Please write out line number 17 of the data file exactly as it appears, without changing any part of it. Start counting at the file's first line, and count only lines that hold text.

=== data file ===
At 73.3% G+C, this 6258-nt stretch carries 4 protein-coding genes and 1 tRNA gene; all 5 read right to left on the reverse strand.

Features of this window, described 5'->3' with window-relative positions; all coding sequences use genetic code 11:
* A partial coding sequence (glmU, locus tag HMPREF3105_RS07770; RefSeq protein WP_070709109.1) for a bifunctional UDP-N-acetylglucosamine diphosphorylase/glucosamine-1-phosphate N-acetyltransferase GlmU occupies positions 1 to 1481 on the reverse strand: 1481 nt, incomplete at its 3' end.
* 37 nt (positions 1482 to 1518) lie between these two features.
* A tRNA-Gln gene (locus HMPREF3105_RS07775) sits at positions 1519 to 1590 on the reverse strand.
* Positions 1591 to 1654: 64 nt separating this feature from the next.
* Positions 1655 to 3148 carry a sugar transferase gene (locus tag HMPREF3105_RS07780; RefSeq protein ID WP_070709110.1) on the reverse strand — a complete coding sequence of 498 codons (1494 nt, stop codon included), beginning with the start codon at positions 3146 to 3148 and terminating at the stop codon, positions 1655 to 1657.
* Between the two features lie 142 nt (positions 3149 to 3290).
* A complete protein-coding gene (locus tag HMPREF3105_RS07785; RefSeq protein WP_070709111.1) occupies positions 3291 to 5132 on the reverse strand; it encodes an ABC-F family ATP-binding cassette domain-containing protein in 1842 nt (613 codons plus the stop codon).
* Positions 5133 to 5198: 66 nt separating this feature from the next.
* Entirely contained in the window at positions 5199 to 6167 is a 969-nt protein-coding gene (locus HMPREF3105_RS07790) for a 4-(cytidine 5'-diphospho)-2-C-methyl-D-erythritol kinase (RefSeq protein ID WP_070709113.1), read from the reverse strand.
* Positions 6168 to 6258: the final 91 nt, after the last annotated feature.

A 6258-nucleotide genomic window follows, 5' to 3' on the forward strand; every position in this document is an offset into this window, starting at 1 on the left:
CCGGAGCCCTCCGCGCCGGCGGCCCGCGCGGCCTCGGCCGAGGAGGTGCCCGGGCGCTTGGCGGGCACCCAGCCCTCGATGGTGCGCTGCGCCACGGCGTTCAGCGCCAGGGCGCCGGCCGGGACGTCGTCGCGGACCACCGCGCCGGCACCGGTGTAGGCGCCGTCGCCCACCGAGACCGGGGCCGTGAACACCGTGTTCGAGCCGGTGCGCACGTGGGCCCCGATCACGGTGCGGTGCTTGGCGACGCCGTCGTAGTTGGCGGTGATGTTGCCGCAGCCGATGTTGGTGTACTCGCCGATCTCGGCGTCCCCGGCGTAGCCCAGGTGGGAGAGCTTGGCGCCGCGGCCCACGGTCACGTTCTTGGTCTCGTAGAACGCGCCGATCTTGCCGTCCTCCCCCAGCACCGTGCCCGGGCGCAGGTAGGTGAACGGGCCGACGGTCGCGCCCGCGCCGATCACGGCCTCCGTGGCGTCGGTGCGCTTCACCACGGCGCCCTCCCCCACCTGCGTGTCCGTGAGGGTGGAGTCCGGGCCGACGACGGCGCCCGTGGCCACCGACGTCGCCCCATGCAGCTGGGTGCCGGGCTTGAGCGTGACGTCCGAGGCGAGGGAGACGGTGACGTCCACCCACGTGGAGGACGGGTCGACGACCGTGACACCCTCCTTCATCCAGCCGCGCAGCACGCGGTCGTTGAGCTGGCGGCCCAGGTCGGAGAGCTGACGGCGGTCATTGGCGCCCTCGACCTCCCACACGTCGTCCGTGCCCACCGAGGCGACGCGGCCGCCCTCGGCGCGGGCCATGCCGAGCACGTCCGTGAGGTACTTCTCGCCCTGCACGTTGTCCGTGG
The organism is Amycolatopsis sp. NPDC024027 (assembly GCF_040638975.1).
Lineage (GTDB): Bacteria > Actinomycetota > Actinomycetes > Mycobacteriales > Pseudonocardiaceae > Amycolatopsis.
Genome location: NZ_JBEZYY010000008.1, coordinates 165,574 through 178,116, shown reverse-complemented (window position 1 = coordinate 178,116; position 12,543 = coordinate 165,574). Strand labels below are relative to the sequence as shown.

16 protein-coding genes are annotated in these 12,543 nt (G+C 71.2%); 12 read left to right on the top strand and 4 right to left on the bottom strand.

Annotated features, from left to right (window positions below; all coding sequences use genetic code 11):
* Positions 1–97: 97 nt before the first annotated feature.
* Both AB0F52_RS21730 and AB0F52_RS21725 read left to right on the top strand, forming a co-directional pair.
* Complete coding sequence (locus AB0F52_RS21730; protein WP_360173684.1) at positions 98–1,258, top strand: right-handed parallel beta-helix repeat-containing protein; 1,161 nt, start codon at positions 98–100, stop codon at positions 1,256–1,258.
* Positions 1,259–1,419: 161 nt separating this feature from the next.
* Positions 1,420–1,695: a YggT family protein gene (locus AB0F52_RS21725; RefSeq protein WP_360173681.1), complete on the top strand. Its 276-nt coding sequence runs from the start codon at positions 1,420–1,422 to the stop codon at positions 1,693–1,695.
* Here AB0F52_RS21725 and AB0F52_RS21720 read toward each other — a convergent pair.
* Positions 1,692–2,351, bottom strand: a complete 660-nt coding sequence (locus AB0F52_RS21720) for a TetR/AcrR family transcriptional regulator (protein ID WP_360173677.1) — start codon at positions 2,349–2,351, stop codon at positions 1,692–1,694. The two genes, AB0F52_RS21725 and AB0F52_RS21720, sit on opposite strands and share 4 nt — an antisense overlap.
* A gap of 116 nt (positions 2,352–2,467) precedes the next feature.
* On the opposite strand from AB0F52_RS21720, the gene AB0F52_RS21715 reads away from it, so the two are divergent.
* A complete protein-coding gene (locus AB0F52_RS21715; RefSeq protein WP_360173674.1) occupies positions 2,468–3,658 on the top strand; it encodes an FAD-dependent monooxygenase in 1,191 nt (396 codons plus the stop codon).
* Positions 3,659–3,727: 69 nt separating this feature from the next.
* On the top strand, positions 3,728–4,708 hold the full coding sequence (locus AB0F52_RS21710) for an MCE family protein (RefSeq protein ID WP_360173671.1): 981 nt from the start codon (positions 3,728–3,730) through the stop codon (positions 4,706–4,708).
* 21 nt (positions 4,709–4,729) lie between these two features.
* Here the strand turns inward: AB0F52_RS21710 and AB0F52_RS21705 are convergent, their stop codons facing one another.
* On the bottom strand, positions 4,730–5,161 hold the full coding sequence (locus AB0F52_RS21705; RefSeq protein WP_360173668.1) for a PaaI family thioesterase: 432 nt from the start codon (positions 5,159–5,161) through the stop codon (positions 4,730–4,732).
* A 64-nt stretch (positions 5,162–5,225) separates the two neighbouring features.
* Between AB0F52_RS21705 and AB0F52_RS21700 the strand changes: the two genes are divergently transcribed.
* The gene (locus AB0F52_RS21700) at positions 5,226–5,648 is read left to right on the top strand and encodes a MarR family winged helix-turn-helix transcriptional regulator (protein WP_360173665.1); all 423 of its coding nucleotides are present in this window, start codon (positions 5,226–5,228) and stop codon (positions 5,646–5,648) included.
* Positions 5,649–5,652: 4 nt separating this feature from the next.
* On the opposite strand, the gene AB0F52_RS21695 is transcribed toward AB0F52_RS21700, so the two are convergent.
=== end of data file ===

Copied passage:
Genome location: NZ_JBEZYY010000008.1, coordinates 165,574 through 178,116, shown reverse-complemented (window position 1 = coordinate 178,116; position 12,543 = coordinate 165,574). Strand labels below are relative to the sequence as shown.